2011 Thailand - Telecoms, Mobile, Broadband and Forecasts

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Last updated: 19 Apr 2011 Update History

Report Status: Archived

Report Pages: 118

Analyst: Peter Evans

Publication Overview

This report provides a comprehensive overview of the trends and developments in the telecommunications and digital media markets in Thailand. Subjects covered include:

  • Key statistics;
  • Market and industry overviews;
  • Regulatory environment;
  • Major players (fixed and mobile);
  • Infrastructure;
  • Mobile voice and data market;
  • Internet, including VoIP;
  • Broadband;
  • Scenario forecasts for fixed-line, mobile and internet subscribers.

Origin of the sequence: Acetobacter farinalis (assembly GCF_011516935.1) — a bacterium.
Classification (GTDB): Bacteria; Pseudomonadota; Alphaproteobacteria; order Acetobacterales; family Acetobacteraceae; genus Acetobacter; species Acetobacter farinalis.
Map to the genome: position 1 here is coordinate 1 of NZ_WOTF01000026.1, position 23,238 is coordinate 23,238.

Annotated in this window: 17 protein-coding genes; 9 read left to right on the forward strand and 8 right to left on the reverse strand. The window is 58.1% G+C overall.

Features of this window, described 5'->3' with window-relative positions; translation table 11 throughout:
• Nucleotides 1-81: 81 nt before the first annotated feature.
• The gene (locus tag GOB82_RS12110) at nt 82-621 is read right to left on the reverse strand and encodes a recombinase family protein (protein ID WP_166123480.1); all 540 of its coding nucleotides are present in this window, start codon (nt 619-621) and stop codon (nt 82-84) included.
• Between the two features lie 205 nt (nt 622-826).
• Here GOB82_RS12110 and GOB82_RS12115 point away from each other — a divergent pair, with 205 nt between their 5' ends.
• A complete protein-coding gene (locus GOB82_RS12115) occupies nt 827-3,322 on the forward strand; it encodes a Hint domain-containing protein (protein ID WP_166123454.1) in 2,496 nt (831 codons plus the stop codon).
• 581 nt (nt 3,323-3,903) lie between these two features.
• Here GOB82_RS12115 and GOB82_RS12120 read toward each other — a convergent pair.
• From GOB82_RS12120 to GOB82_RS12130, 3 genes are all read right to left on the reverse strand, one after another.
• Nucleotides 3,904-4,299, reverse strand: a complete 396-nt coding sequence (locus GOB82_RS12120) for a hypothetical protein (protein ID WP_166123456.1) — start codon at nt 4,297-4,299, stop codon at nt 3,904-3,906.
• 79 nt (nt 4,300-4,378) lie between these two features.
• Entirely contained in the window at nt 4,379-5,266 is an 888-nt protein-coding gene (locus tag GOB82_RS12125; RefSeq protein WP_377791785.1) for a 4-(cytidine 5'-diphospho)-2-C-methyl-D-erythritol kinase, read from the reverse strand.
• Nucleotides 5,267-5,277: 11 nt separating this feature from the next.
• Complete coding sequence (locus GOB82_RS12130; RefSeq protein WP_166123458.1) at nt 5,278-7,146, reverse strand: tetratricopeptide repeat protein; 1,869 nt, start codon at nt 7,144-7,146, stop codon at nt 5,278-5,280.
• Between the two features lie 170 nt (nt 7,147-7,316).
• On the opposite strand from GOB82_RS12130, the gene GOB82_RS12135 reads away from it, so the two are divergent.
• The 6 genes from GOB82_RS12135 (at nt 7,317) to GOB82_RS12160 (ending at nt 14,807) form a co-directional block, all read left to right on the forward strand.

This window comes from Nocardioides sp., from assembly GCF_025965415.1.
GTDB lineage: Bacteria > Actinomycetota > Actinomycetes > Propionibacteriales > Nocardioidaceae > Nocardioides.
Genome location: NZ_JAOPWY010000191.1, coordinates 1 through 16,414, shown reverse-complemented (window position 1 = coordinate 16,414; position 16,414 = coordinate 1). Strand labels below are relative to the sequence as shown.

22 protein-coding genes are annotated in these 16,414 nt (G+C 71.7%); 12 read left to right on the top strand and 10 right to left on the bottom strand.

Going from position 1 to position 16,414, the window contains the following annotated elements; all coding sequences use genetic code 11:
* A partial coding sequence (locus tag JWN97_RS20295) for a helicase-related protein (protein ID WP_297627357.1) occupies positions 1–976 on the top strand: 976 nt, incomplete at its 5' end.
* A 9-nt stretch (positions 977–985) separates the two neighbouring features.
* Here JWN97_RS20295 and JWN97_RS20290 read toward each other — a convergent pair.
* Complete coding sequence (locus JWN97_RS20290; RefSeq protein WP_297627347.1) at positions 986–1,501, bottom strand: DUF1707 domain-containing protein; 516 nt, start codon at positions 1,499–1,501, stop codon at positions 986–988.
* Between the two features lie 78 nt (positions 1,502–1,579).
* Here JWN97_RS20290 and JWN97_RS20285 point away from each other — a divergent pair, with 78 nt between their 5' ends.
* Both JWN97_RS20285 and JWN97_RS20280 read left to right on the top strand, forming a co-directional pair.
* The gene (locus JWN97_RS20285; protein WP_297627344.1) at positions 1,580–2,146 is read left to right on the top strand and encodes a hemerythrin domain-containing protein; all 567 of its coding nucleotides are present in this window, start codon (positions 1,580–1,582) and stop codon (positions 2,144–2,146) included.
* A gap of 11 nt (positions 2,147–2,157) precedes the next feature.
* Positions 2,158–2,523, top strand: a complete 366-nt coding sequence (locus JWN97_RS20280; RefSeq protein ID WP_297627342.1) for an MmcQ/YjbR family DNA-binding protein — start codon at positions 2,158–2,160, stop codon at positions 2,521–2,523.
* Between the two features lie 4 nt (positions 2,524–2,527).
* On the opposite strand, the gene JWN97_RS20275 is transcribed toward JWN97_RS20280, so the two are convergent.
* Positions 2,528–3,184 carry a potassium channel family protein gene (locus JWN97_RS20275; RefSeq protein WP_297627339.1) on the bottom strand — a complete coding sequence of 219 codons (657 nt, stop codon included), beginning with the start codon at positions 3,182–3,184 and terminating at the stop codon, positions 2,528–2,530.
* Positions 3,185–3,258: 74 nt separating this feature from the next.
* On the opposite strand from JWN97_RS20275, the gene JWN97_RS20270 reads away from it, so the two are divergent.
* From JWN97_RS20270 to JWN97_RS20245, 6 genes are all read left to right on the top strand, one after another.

Researcher:- Peter Evans
Current publication date:- April 2011 (17th Edition)
Next publication date:- March 2012

Executive Summary

As Thailand’s political problems continue, the government is still struggling to issue 3G licences

After almost a decade of strong growth in its telecom sector, Thailand was hit by a serious economic downturn in 2009 as a consequence of the global financial crisis. At the same time the country’s ongoing political problems were having a negative impact on the national economy with a significant downturn in investment being a major concern.